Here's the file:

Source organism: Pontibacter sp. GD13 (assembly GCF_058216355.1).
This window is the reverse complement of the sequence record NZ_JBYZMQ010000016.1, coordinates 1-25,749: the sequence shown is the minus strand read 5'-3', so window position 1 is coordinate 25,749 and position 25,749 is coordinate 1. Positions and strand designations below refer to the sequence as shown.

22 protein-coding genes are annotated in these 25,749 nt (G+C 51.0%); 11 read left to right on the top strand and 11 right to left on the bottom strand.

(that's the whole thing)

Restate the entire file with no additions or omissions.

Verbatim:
Source organism: Pontibacter sp. GD13 (assembly GCF_058216355.1).
This window is the reverse complement of the sequence record NZ_JBYZMQ010000016.1, coordinates 1-25,749: the sequence shown is the minus strand read 5'-3', so window position 1 is coordinate 25,749 and position 25,749 is coordinate 1. Positions and strand designations below refer to the sequence as shown.

22 protein-coding genes are annotated in these 25,749 nt (G+C 51.0%); 11 read left to right on the top strand and 11 right to left on the bottom strand.